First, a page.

Monday morning we poured cement and the whole village went to pick up the 1.2 tons of metal pieces that were on their way from Sentani International Airport via a chartered Cessna Caravan.    Thank God for a whole village who were excited to help.    One man carried over 110 pounds of roofing down the impossibly steep trail from Walma to Hobotonggo .   I could barely lift what he lifted let alone navigate 45-60 minutes of "Slick as ice" trails.   We finished our job of pouring concrete by 3:30 p.m. and off we went to explore the local swimming holes.

The local swimming holes are full of very valuable rocks.   Agat, Granite, can be found in most streams in the Highlands of Papua if you search hard enough.    Most is not worth the effort but it certainly fueled the imaginations of our group.    "What if I could fund my college?"    I was thinking things like,  "If only this tribe could be taught to use these resources for God's glory and build schools and roads and airstrips and clinics and . . . The back story of this particular swimming area is amazing.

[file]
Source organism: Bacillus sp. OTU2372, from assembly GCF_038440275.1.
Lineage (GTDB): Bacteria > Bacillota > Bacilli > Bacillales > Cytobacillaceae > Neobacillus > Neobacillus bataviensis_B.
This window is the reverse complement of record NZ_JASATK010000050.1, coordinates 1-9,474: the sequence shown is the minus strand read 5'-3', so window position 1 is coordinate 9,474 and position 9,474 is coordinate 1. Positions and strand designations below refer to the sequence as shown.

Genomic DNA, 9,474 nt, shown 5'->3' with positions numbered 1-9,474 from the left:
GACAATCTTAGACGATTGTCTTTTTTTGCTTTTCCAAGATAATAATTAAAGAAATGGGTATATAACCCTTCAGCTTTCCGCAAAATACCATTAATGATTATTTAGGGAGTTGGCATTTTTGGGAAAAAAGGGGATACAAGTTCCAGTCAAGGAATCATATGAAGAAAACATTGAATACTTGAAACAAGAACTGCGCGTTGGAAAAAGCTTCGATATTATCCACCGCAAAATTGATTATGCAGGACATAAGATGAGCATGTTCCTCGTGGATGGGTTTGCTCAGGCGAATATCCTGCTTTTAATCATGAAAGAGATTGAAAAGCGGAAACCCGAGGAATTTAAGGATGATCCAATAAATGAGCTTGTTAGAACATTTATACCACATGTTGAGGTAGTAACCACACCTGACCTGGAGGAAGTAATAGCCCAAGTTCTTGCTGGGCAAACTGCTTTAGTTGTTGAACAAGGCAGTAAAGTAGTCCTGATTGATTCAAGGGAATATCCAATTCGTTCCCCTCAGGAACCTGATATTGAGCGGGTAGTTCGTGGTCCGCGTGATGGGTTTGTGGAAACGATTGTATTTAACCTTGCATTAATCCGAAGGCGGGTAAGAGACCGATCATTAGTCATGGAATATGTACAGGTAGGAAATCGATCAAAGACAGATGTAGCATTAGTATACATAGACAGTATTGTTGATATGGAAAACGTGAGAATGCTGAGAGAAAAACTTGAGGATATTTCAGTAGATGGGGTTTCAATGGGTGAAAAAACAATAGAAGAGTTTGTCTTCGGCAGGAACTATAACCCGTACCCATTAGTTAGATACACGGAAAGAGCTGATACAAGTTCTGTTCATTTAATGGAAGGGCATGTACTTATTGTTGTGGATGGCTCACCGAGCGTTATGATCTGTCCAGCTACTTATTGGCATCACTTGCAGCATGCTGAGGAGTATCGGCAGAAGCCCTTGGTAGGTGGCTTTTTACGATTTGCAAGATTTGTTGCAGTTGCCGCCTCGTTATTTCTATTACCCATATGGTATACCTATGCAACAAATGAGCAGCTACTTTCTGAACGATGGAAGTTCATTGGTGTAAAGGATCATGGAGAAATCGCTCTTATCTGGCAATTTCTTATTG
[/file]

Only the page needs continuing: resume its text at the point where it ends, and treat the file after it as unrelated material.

When Pastor Rob Lang  and I came here in April we challenged the locals to provide sand, gravel and excavation of the area for their new church as their contribution.    They went in search for sand and gravel but only found large stones and no sand or gravel.    So they prayed.   Within minutes of their prayer a small land slide happened at the edge of their village near the swimming holes where we were now at.    They rejoiced because there was enough sand and gravel for their new church and close enough to be relatively easy to get.   So they prayed a prayer of thanksgiving.   Next day they went to go see the land slide and start digging sand and gravel but what they discovered was that during the night time rain the land slide had formed a huge gully and now they had enough to build the empire state building.   As we were pouring cement on August 2 and 3 I kept thinking I was seeing glimmers of yellow in the sand so that's why we went to the swimming hole.